I find nowadays, when I’m committed to traveling somewhere farther than a day’s drive away, that there’s always a point at which I suddenly think: “Why go?” It’s so nice and comfortable here; I have all my familiar routines, things, people around me, everything fits. It may get boring or depressing at times, but it’s known. And I feel almost a kind of lethargy come over me.
Today in San Francisco it’s a gorgeous spring day. Everything is blooming after the recent rains, the sunlight has that bright-bright almost solid quality to it, as if the sky were really a dome of blue rock. The beauty is so seductive—it always makes you think you –you personally– can actually have it all.
But it’s cold too. And that’s actually how I think of San Francisco most of the time: beautiful and cold. I went out to do errands so that I could finish packing for the night flight, and once again I was struck by the blankness, the emptied-out quality, of the faces of the well-dressed passersby, the women cradling their cellphones to their crooked heads, as if they were a tiny fire of connection in a world that was otherwise just a barely tolerated backdrop. Strangers tend to treat each other as an irritation, something to be avoided, ignored or dispensed with as quickly as possible. I’ve lived here for over 15 years; I’ve seen this every day; I never expect it to go away.
I am going to a place that is the absolute antithesis of San Francisco: hot, sometimes unbearably hot (like this time of year), poor, not clean, not beautiful. Well, El Salvador, once you get outside the sprawling, fume-choked capital, has its beauty, I suppose, just as Delaware does—but relative to Colorado, for example, Delaware is the plain one, and El Salvador is, let’s say the Delaware of Central America (with apologies to my sister-in-law who’s from Delaware—but she knows what I mean). It’s a place in which nothing is really that comfortable for me, even if I’m now somewhat familiar with it. However carefully I try to pack, I know El Salvador is going to turn me into a disheveled mess about five minutes after I step outside of any door.
But the people — no matter how many cellphones rain down on that country, or SUVs or other shiny trinkets with which we distance ourselves from our immediate environment — I think they will never become the kind of people we have become. They will not necessarily be better or worse people than us overall, but they will never, collectively, adopt that blank stare of disdain towards the unrecognized face when they move through their streets. That stare is a stare of privilege, and San Franciscans won’t lose it till they lose theirs.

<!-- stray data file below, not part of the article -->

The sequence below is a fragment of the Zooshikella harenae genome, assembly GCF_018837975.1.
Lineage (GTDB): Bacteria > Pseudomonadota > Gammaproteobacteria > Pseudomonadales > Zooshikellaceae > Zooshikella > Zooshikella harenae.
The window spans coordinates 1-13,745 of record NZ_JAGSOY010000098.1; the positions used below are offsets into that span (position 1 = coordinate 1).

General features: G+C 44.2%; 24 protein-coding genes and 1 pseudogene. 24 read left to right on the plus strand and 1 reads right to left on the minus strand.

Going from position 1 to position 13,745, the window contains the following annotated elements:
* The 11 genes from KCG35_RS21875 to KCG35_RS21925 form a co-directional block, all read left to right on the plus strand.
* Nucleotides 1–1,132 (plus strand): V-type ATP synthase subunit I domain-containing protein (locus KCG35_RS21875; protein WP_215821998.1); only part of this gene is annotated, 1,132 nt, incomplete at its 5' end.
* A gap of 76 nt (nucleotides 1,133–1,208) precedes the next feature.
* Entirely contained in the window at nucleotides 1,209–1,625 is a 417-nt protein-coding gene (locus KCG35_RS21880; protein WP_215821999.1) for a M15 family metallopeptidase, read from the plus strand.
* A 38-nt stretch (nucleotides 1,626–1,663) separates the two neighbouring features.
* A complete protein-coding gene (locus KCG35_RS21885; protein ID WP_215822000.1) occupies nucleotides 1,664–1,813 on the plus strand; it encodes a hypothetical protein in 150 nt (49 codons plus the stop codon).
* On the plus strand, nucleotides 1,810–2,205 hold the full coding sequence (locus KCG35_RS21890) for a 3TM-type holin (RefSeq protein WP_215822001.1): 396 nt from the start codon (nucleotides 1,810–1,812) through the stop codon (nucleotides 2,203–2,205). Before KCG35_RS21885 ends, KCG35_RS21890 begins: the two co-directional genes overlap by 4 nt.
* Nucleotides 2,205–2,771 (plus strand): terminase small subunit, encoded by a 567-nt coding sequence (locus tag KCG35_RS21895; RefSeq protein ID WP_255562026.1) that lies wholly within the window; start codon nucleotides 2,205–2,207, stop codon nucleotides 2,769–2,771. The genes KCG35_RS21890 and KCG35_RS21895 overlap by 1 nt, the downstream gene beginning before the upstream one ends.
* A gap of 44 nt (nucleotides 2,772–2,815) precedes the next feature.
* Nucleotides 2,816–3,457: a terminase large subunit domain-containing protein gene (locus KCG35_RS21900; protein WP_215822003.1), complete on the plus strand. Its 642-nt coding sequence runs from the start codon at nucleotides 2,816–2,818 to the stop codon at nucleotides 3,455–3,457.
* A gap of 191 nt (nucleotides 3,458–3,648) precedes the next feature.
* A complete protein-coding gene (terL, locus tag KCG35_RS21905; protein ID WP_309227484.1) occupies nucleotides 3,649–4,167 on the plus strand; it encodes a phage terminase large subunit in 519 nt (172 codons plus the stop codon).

I remember coming back for the holidays once while I was living as a volunteer in El Salvador, and going to a suburban supermarket for the first time in several years. I was almost paralyzed by the sight of a pile of oranges the size of grapefruits—and they were floodlit! Special lighting had been set up over the display. I had to choke back the hysterical laughter I felt rising in me because the memory of what I’d seen in the streets and markets of El Salvador was so fresh.
Many things are complex in political and personal realities, very little is black and white. And yet at that moment it seemed absolutely obvious to me that there was something horrific in those engorged, floodlit oranges, something close to evil—even if it was out and out funny too—in the fact that they could exist in the same world with millions and even billions of beings whose entire lifelong net worth would never be as much as that heap of fruit and the expense of that display.
I think unless we who can so easily take comfort for granted can find ways of making that equation real to ourselves, we are stuck in a world where privilege continues to leech away the qualities that are best in us, day after day. Never mind what it does to the people denied it.
Anyway, that walk in San Francisco was enough to get me back on track. I know why I’m going.
I wanted to share some photos my neighbor Bob Burnside just sent me of his last trip there.